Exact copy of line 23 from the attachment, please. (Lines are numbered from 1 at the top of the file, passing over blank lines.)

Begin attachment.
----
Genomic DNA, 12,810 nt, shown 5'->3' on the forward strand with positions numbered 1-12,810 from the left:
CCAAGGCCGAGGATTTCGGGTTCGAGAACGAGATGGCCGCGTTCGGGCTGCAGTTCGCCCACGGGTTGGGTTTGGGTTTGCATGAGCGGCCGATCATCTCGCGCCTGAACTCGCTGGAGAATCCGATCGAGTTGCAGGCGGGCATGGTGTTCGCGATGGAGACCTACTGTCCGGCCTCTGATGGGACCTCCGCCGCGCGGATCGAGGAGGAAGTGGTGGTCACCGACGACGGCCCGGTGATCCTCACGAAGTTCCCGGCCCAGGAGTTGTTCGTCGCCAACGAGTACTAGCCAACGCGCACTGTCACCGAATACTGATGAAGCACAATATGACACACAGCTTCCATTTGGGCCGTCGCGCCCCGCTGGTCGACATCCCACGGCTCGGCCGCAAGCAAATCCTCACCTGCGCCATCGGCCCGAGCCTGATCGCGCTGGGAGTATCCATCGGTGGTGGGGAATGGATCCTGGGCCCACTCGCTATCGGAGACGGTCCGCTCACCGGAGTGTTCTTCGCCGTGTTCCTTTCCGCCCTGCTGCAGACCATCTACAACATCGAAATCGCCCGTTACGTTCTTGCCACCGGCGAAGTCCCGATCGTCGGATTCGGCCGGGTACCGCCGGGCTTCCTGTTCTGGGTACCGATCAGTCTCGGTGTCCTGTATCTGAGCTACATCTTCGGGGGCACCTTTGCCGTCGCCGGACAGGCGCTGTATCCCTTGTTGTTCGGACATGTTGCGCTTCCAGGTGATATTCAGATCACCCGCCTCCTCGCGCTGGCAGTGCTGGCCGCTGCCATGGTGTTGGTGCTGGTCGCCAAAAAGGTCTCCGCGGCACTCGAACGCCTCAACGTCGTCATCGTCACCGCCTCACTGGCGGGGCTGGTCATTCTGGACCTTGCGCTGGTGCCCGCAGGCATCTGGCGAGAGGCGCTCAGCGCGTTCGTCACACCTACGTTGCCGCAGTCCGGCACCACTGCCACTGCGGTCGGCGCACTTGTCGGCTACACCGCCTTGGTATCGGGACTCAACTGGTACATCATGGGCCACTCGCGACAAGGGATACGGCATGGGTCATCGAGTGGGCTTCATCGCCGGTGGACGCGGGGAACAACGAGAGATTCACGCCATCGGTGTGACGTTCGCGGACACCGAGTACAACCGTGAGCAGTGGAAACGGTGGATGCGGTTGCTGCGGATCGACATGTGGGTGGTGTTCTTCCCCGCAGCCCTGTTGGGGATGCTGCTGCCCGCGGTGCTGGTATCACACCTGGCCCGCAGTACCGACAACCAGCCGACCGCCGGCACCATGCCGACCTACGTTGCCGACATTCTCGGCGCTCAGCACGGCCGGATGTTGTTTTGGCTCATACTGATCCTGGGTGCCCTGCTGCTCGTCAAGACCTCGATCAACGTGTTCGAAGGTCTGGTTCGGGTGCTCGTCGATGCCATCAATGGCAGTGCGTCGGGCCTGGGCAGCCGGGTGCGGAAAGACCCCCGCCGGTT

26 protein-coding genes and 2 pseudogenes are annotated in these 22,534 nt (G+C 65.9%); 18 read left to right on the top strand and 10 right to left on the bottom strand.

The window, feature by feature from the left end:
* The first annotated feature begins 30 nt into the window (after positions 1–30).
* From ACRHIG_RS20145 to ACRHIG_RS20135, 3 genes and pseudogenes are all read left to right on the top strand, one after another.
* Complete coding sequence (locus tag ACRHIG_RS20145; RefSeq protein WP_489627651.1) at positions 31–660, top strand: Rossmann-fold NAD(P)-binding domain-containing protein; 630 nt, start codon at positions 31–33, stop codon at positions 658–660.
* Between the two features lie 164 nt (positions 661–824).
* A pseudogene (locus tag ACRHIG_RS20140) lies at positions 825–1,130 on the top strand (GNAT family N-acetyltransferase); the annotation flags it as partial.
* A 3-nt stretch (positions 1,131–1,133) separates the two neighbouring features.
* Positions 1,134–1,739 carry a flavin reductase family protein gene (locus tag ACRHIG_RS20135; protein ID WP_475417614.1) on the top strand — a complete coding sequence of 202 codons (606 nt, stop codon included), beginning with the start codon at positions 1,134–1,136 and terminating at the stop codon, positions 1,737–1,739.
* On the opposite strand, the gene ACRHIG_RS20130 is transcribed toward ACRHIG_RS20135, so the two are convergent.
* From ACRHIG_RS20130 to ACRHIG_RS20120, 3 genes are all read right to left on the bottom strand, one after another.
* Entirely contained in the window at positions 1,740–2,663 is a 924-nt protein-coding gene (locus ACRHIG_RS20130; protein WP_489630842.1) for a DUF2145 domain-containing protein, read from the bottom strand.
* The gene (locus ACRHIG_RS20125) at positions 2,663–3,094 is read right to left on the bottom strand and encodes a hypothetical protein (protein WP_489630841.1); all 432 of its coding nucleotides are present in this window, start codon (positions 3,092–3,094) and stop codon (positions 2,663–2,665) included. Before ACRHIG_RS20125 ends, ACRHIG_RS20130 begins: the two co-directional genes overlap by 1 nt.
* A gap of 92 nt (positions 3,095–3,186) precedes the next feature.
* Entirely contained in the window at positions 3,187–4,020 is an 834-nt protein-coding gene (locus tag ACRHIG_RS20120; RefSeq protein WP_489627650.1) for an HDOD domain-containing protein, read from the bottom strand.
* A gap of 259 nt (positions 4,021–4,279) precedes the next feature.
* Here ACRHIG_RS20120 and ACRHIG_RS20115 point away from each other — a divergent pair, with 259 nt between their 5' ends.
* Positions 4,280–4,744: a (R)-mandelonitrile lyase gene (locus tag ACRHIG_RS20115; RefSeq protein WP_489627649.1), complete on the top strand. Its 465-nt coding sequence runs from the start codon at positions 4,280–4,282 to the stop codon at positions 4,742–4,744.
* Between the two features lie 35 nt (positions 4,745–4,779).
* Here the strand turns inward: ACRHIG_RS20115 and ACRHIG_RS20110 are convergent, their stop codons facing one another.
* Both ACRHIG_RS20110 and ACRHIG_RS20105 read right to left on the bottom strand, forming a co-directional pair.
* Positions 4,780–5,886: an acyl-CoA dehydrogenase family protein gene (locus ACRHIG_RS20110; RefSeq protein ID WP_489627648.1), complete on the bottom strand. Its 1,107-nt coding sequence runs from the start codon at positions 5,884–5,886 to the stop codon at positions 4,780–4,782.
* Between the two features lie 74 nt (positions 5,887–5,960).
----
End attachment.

* Both ACRHIG_RS20110 and ACRHIG_RS20105 read right to left on the bottom strand, forming a co-directional pair.